The dispatch center for the Tualatin Valley Fire & Rescue in Oregon. A recent study found that, of the more than 10,000 commercial automatic alarms received by the department over a five-year period, 99 percent were what the report termed ‘false alarms’ or ‘no-hazard incidents.’ (Photo: Robbie McClaren)
False. Nuisance. Unwanted.
The problem goes by many names, but it's a singular concern for the alarm industry, standards developers, and the fire service. Herewith, a new look at the problem of unwanted alarms, and how NFPA codes can be part of the solution.
NFPA Journal®, July/August 2011
By Fred Durso, Jr.
Tracking the number of emergency calls it receives is a top priority for Tualatin Valley Fire & Rescue, which serves 450,000 people in nine Oregon communities. But it wasn't until the release of its 2009 study on emergency calls that the department realized the extent of the problem it has with what it terms "low-risk, high-frequency" calls: of the more than 10,000 commercial automatic alarms the department responded to during a five-year period, 99 percent were what the report described as "false alarms" or "no-hazard incidents," which Tualatin defines as alarms triggered by burnt food, welding, dust exposure, and problems with heating, ventilation, and air conditioning systems.
"We expected a pretty high number, but we were shocked when we saw the true magnitude of the problem," says Steve Forster, Tualatin's fire marshal. "We knew we had a huge number of fire alarms, but we really thought we would see more instances where automatic alarms alerted us to an emergency."
The data prompted Tualatin Valley to rethink its alarm response. Last year, it amended its fire code to require all alarm monitoring companies to verify within 90 seconds if an actual incident is occurring before calling a 9-1-1 center. If the incident can't be verified, firefighters send a one-person response vehicle. Prior to the change, the department would send a four-person unit to check every alarm call.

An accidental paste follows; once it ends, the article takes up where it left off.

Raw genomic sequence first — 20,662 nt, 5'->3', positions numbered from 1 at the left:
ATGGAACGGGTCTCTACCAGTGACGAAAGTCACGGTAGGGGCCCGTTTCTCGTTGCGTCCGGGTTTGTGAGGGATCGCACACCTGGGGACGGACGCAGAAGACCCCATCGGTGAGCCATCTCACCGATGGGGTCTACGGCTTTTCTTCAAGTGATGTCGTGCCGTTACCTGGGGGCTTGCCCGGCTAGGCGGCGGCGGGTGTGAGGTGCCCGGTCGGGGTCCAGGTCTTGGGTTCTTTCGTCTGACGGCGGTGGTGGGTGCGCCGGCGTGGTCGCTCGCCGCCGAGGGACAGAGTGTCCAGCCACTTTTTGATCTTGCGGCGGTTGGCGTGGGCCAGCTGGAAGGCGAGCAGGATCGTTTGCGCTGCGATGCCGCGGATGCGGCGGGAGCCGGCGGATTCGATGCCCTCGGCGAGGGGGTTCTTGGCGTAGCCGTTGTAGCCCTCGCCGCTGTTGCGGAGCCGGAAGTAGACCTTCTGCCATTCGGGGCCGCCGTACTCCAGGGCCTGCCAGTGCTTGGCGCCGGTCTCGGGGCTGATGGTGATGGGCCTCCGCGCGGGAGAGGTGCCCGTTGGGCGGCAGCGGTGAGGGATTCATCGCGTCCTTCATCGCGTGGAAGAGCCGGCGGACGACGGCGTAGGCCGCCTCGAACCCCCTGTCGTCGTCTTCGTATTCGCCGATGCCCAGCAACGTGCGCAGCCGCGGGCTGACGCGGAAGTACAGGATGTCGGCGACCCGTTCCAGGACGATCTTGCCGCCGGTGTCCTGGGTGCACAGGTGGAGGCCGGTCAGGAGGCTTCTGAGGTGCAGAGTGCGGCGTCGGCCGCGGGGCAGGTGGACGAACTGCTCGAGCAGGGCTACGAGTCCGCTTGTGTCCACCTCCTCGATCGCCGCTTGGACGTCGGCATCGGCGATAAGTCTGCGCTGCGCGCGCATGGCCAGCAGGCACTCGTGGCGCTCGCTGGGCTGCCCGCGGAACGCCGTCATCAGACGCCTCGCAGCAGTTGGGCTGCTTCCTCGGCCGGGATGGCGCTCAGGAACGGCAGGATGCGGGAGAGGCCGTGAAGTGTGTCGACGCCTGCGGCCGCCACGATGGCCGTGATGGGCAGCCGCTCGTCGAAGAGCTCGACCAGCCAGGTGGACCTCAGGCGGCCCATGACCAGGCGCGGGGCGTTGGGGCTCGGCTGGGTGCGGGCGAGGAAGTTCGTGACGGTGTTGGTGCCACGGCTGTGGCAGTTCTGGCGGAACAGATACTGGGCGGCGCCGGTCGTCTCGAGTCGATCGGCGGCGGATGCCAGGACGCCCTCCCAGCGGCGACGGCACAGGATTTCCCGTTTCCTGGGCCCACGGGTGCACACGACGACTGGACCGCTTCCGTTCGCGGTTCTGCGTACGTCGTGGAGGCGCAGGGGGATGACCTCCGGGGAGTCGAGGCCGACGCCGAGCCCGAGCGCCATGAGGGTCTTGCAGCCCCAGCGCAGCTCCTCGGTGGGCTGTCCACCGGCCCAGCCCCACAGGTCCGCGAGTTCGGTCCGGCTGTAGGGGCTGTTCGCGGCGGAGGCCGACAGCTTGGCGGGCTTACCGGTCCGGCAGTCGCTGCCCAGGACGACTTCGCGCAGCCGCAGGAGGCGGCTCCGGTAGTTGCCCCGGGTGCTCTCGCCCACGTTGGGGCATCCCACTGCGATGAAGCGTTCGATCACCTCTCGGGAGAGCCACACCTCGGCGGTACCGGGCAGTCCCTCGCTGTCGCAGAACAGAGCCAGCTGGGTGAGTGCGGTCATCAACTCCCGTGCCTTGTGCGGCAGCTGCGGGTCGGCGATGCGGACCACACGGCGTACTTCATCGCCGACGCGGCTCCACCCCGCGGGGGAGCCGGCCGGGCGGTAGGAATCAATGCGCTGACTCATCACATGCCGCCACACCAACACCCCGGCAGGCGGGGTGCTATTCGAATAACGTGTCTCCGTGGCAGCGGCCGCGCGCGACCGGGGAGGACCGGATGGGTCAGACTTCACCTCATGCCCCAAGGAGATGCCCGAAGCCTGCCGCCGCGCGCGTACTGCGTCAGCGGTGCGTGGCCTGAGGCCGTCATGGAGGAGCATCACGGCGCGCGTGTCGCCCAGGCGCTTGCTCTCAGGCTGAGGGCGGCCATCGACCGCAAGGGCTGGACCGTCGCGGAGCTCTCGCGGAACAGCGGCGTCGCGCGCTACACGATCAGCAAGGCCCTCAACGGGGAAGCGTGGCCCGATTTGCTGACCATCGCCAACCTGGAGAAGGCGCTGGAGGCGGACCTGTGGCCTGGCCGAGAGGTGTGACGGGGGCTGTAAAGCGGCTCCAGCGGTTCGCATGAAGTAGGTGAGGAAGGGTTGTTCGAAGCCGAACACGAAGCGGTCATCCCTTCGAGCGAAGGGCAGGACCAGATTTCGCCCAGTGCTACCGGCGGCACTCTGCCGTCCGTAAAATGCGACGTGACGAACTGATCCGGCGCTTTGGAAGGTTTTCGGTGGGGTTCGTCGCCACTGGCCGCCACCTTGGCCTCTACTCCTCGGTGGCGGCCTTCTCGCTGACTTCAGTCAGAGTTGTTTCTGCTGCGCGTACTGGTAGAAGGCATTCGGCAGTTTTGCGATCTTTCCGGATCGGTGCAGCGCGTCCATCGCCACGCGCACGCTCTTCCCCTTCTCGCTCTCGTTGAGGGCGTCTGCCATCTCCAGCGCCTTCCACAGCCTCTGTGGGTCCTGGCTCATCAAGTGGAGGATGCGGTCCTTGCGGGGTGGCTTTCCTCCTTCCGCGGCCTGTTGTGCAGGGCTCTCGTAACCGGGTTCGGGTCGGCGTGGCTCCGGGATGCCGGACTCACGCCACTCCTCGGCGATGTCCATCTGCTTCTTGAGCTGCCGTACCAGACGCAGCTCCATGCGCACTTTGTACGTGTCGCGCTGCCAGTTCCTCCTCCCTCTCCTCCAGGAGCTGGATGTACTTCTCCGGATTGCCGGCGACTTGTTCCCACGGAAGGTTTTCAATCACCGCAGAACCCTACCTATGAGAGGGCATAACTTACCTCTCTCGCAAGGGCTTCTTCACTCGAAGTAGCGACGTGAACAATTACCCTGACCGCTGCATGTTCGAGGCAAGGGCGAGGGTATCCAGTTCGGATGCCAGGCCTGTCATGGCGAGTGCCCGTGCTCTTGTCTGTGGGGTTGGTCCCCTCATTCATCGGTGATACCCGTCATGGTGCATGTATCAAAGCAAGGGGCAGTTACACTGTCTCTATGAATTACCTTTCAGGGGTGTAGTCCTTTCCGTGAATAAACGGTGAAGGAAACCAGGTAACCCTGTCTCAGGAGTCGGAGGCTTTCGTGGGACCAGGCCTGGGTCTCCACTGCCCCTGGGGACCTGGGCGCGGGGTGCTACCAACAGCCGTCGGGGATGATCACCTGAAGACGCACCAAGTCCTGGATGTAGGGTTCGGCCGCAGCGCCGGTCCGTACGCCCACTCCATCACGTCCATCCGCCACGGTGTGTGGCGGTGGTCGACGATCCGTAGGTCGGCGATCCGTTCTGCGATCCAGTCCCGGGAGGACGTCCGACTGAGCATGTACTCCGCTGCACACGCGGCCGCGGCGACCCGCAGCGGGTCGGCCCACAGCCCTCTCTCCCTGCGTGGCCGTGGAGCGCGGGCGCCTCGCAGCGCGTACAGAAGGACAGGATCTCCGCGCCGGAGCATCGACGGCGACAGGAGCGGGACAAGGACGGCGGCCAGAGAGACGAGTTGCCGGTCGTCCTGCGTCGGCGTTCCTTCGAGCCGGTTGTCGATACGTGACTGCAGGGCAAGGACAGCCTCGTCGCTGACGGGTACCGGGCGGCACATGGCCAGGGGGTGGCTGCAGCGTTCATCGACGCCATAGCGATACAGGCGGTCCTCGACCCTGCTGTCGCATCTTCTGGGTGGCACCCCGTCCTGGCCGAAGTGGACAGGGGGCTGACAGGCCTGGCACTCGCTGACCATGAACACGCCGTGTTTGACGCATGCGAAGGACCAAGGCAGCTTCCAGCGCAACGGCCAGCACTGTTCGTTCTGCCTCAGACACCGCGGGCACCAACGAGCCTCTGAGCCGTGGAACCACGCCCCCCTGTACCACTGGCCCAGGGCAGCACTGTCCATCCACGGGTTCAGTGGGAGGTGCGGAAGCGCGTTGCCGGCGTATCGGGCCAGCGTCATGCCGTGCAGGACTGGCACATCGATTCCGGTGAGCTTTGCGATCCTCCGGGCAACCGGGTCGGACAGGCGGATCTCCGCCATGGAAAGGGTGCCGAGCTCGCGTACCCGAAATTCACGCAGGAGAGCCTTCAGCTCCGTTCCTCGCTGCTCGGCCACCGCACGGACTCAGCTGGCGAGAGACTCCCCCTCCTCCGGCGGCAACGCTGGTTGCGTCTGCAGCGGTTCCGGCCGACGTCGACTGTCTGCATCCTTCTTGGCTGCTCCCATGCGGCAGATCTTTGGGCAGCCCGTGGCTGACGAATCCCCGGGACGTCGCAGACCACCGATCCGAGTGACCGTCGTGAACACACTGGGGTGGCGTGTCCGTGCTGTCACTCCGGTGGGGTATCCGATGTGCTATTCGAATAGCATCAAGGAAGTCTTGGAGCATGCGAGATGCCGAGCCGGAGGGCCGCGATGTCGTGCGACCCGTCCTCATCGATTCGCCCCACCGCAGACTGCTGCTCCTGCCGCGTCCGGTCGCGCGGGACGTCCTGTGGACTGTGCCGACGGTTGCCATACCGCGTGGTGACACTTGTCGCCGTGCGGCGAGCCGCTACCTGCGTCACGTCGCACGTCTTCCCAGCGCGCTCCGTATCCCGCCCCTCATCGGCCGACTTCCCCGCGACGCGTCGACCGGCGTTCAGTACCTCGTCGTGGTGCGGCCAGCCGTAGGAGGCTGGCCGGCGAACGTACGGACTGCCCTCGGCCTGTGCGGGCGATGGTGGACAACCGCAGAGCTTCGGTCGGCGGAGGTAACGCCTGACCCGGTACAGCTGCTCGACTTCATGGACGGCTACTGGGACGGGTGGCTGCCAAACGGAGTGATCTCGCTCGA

Though specific to its region, Tualatin Valley's data and new response tactics may be the precursor to a nationwide trend captured in NFPA's new report, Unwanted Fire Alarms, which indicates that U.S. fire departments responded to more than two million "false alarms" in 2009, mainly from unintentional system activations and malfunctions (see "Unwanted Alarms By the Numbers"). Unintentional activations have been rising steadily over the past 20 years and often occur when a monitored alarm system is tested without prior fire department notification, or triggered by something that doesn't pose a safety threat, like burnt food that is eventually tended to. Commercial properties account for more than half of unwanted alarm responses in the majority of the NFPA report's classifications of activations.
Unwanted alarms place additional manpower and financial strains on fire departments, many of which are feeling the impact of a prolonged economic downturn. According to Economic Crisis: Staffing Survey, a report released this year by the International Association of Fire Fighters (IAFF), respondents have reported 70 fire company closures and 60 station closures nationwide, along with more than 500 fire service layoffs, since data collection began in 2008. IAFF says as many as 5,200 layoffs have been proposed during that period.
"It's the hope of the fire service and alarm industry that by reducing the number of responses to alarm activation where no emergency conditions exist, it will result in freeing up fire department resources," says Ken Willette, NFPA's division manager for Public Fire Protection. "We can't make up for the reduction in firefighting forces, but we can try to offset some of the impacts."
Though the alarm and fire communities are debating neither the reliability of automatic alarm systems nor their crucial role in saving property and lives, they have begun analyzing how to address the issue of unwanted alarms. In May, NFPA, in conjunction with the International Association of Fire Chiefs (IAFC) and the U.S. Fire Administration (USFA), hosted the Fire Alarm Response and Management Summit in Herndon, Virginia. The summit brought together members of the fire service, as well as representatives of companies that design, make, install, and maintain alarm systems. Participants discussed the approaches fire departments have taken in response to unwanted alarms, and how current and potential provisions in NFPA 72®, National Fire Alarm and Signaling Code®, which is in the annual 2012 revision cycle for the 2013 edition, could prevent alarms from unnecessarily activating.